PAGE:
by Christine, Chapman Branch
Have you heard of the Newbery or Caldecott Awards? What about the Printz; Asian/Pacific American Award for Literature; or the Stonewall award? These are just some of the prestigious awards given out by the American Library Association (ALA) every January to some of their top choices for children’s and teen books from the previous year. This year the ALA awards were announced on January 24, 2022 and these are some of the teen books that received awards.
Have you read any of these books? Or maybe this is a list of books to add to your To Read list. I know mine is longer now! Take a look and see what you think. For a complete list of all the award winning books click here!
The Michael L. Printz Award is given for excellence in literature written for young adults. The 2022 winner is Firekeeper’s Daughter, written by Angeline Boulley.
Eighteen-year-old Daunis Fontaine has never quite fit in, both in her hometown and on the nearby Ojibwe reservation. She dreams of a fresh start at college, but when family tragedy strikes, Daunis puts her future on hold to look after her fragile mother. The only bright spot is meeting Jamie, the charming new recruit on her brother Levi's hockey team.Yet even as Daunis falls for Jamie, she senses the dashing hockey star is hiding something. Everything comes to light when Daunis witnesses a shocking murder, thrusting her into an FBI investigation of a lethal new drug. Reluctantly, Daunis agrees to go undercover, drawing on her knowledge of chemistry and Ojibwe traditional medicine to track down the source. But the search for truth is more complicated than Daunis imagined, exposing secrets and old scars. As the deceptions--and deaths--keep growing, Daunis must learn what it means to be a strong Anishinaabe kwe (Ojibwe woman) and how far she'll go for her community, even if it tears apart the only world she's ever known. (From the publisher.)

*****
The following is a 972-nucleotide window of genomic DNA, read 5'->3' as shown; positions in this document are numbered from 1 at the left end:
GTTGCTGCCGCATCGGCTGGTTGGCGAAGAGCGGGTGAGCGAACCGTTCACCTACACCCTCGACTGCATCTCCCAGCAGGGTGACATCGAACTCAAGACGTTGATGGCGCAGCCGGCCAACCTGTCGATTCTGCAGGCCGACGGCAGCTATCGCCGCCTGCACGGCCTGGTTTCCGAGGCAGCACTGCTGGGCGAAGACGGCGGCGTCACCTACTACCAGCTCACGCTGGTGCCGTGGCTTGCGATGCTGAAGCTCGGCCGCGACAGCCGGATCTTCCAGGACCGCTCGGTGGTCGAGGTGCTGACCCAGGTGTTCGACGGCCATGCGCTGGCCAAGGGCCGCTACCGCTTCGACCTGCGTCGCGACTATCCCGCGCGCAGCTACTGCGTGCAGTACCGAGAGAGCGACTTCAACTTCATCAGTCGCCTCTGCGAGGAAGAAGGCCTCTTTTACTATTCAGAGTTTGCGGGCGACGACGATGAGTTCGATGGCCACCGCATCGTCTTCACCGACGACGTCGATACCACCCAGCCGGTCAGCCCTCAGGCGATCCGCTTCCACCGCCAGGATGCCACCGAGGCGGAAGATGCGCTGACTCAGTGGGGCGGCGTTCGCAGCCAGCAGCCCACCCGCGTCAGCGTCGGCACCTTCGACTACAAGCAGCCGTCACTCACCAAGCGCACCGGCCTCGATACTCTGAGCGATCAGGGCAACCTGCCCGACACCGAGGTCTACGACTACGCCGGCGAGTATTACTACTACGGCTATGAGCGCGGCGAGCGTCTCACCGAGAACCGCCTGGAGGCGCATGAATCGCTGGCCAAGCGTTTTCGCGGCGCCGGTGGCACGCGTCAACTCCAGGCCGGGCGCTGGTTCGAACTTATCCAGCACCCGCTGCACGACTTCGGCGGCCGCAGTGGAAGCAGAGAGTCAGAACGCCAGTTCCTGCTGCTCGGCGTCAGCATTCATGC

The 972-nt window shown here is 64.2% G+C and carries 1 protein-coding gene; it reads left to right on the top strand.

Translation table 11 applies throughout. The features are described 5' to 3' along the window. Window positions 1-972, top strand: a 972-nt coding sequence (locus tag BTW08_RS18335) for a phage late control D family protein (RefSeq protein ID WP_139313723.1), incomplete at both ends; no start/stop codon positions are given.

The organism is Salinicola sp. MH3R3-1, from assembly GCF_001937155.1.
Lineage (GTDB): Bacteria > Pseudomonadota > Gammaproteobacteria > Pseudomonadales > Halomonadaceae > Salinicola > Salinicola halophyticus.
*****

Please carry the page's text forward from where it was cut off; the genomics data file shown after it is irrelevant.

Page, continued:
William C. Morris Award
The William C. Morris Award is given to a debut book published by a first-time author writing for teens. This year’s winner is Firekeeper’s Daughter by Angeline Boulley.
Schneider Family Book Award
The Schneider Family Book Award is given to books that embody an artistic expression of the disability experience. Words in My Hands, written and illustrated by Asphyxia is the winner for teens (ages 14-18).
Words in My Hands is a fast-paced novel about smart, artistic, and independent sixteen year old Piper, who is tired of trying to conform. Her mom wants her to be "normal," to pass as hearing, to get a good job. But in a time of food scarcity, environmental collapse, and political corruption, Piper has other things on her mind--like survival. Piper has always been told that she needs to compensate for her Deafness in a world made for those who can hear. But when she meets Marley, a new world opens up--one where Deafness is something to celebrate, and where resilience means taking action, building a community, and believing in something better. This empowering, unforgettable story is told through a visual extravaganza of text, paint, collage, and drawings. (From the publisher.)
Coretta Scott King (Author) Book Award
The Coretta Scott King Book Award recognizes an African American author and illustrator of outstanding books for children and young adults. This year’s award winner is Unspeakable: The Tulsa Race Massacre, written by Carole Boston Weatherford, and illustrated by Floyd Cooper.
Celebrated author Carole Boston Weatherford and illustrator Floyd Cooper provide a powerful look at the 1921 Tulsa race massacre, one of the worst incidents of racial violence in our nation's history. (From the publisher.)
Pura Belpré Awards